Sweat dropped from my hair and eyebrows. It burnt my eyes and blurred my vision as I fell waste deep into another flood channel amongst tall palmiet that formed impenetrable platforms around the river bends. After dragging myself up a steep pebble bank I continued the upstream journey by climbing a cliff face with soaked pants and my rod gripped firmly in my teeth.
At the summit, I got a baboon’s view of the river below. Enormous pools, some even over a hundred metres long, choked by fynbos in the valley ahead. “Impossible to fish”, my words evaporated into the morning chill.
The excitement to catch a trout in this river, which was new to me, overpowered the warning bells in my head. Forget about snakes, spiders and the possibility of breaking a leg because there could be fish in there.
I found my way through woody fynbos that was unforgiving to fly rods (I snapped my rod on the second trip) and human skin to reach the edge of the first pool I’d fish. I had been hiking and scouting for some time, several hours perhaps, without any signs of fish before I reached this pool. I drifted all the likely holding areas with a dry and nymph combo, but got no takes.
The sweat made my shirt feel heavy and I could feel the migraine kicking in. Drowsy and dehydrated, I pressed on; I was determined to find out if there really were trout in the Twenty-four Rivers after all.
This river system used to be a Cape Piscatorial Society fishery that was stocked and fished until the 1980’s. More than twenty years later, rumours of rainbow trout in it still floated around, and although they were from trusty sources, they were also, unfortunately, already out-dated.
The dogged drive in me brought me to the base of cascading rapids that formed lovely pocket water in deep pools surrounded by giant boulders. The water was beautiful; it was perfect for rainbow trout. This I decided would be the turning point, if the brilliant green runs manifested in no fish.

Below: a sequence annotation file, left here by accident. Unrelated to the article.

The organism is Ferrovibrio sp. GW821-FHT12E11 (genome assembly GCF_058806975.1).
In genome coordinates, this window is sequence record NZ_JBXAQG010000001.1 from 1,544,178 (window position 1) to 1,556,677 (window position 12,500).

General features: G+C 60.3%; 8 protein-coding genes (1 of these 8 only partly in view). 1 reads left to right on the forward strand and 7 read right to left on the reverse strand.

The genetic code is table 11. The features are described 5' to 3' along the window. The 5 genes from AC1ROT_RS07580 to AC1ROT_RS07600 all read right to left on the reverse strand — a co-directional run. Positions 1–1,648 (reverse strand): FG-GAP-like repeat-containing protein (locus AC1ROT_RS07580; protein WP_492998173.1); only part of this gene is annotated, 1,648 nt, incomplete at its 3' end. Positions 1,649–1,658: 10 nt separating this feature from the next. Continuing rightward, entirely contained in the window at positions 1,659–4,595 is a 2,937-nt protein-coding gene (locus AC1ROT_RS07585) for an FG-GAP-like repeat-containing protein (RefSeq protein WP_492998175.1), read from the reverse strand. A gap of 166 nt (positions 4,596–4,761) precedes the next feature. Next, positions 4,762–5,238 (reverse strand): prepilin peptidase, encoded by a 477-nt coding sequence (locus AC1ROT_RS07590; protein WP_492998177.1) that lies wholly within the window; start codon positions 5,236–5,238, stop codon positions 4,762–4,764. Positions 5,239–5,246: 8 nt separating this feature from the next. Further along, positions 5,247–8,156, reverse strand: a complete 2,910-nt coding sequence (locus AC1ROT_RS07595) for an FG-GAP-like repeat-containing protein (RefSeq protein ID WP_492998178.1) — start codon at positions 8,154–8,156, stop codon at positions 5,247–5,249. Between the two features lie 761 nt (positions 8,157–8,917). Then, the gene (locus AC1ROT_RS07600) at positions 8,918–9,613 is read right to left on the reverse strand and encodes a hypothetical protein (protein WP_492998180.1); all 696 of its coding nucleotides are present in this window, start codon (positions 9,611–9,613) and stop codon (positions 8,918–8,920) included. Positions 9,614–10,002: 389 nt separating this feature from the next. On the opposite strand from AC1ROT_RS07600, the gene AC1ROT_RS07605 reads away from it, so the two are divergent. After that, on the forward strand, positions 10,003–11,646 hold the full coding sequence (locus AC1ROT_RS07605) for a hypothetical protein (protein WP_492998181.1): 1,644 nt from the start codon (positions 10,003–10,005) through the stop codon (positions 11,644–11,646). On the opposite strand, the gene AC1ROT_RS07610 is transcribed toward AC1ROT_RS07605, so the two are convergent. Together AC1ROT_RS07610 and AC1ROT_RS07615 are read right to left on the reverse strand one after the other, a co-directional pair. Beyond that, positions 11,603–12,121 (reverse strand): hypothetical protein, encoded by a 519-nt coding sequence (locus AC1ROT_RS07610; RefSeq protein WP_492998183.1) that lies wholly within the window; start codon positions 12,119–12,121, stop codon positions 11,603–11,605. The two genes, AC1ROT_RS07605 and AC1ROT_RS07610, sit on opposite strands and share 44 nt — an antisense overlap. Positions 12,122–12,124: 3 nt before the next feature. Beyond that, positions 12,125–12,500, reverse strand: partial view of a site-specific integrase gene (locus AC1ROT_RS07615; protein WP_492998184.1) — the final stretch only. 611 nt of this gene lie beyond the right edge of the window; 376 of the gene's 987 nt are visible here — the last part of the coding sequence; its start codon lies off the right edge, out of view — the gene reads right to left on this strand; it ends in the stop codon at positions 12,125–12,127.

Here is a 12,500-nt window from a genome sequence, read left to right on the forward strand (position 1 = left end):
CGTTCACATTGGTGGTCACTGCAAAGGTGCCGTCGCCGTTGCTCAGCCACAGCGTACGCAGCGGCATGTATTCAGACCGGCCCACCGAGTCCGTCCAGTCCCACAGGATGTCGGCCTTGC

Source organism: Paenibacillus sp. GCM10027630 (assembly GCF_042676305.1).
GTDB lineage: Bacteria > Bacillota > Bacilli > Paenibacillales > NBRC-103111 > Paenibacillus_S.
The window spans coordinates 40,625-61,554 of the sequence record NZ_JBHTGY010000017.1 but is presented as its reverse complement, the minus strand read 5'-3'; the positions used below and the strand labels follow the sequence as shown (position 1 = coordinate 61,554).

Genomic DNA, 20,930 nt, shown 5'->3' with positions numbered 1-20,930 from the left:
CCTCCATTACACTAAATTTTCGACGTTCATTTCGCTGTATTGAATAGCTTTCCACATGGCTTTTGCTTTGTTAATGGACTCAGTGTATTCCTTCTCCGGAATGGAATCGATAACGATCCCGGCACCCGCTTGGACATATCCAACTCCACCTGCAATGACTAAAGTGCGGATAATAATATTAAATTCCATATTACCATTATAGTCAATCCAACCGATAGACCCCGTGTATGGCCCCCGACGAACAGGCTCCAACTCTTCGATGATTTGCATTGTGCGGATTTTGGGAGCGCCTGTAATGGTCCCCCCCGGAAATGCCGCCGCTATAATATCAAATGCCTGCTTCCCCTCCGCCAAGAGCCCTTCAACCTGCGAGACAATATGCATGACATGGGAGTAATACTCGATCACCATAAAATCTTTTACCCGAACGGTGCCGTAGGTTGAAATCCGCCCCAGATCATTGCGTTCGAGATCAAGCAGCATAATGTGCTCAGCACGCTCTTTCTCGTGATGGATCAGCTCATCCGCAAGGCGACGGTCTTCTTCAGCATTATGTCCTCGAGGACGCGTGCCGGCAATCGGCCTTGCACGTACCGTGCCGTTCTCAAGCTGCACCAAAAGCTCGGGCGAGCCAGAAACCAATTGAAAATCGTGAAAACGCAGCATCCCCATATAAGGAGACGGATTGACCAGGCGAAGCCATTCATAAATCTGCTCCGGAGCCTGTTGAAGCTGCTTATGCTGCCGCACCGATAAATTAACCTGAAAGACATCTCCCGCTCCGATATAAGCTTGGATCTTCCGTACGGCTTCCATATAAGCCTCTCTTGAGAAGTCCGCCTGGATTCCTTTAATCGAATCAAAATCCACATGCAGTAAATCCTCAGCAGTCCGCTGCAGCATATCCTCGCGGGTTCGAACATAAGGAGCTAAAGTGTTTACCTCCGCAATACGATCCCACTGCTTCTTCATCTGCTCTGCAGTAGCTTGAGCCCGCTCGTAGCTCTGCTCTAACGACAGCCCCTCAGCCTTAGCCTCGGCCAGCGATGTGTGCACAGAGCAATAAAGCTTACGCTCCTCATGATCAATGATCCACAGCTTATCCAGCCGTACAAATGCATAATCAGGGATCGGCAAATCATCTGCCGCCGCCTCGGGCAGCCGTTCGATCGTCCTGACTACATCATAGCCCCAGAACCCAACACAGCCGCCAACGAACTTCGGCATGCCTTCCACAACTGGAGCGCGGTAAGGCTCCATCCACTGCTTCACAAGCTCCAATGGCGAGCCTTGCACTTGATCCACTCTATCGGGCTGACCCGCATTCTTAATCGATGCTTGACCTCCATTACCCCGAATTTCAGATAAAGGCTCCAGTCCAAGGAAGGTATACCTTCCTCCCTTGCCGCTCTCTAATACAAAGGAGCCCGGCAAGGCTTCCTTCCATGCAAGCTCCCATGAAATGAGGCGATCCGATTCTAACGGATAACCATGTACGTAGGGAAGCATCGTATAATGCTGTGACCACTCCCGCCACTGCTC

I drifted a large ZAK with a hot orange bead through the foamy headwater of the run closest to me. The indicator glided past me and then it dipped with a sudden pull under the foam line. My reaction strike was quick enough, and the rod bent sharply as it bucked the strain of the rainbow holding in the fast water. The large cock fish launched itself over the tail-out and I followed it, plunging in, my head disappearing under the icy water. Although I was cold and uncomfortable, I played the fish gently, not knowing how well the fish was hooked.
The gaping trout broke the surface and too my relief, I spotted the luminous bead on the hook that was lodged firmly in the corner of the mouth. I guided a heavily speckled rainbow trout into my left hand and yodelled so that my voice echoed in the gorge. It was late in the afternoon and the kloof was dark when I slipped the trout back into its pool. I fished a bit longer and managed to land two more hens before I lay my rod down and took a casual stroll up-river into a long straight gorge that split into two rivers at the top; one was the main stem of the Twenty-fours that drains from the Groot Winterhoek Conservancy and the other a small tributary carving down the steep mountain slope coming from the Witsenberg valley. I spotted and spooked a couple more fish, but few in total in comparison to the distance I had travelled. I was not convinced about the numbers, but wild fish were present and that was all that mattered to me.
A year later I returned to the Twenty-fours with Liam Surridge and we had a similar experience, few fish and long distances between pools that had fish in them – all in all we counted five or six fish in sixteen kilometres of river that we hiked. I am still not sure how the rainbows manage to survive in this river at such a low population density – never mind survive the summer heat (the centre of the kloof is not called “Die Hel” for nothing!). After all my efforts spending time in this gorge I am left with more questions than answers. The Twenty-four Rivers is now a greater mystery to me than when I first heard about it. The gorge is pretty and certainly worth a hike with a fly rod in hand; the question is whether it’s pretty enough to return to for less than a handful of rainbows? Perhaps I am missing something?